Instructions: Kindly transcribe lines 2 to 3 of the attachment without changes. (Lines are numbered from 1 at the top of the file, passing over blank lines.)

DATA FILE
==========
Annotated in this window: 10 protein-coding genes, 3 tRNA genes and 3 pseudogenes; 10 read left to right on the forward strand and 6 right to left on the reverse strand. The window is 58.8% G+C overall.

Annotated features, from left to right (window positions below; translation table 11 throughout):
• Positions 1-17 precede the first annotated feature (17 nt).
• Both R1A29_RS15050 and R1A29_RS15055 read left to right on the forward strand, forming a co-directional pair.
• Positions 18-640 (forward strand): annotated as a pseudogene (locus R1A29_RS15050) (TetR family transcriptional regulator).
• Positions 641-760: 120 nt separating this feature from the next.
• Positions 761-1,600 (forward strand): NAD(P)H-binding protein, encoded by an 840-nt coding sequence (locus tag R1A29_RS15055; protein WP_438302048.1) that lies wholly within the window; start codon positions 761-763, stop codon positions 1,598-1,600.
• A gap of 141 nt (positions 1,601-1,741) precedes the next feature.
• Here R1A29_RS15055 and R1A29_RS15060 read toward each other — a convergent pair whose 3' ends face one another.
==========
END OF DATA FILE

Annotated features, from left to right (window positions below; translation table 11 throughout):
• Positions 1-17 precede the first annotated feature (17 nt).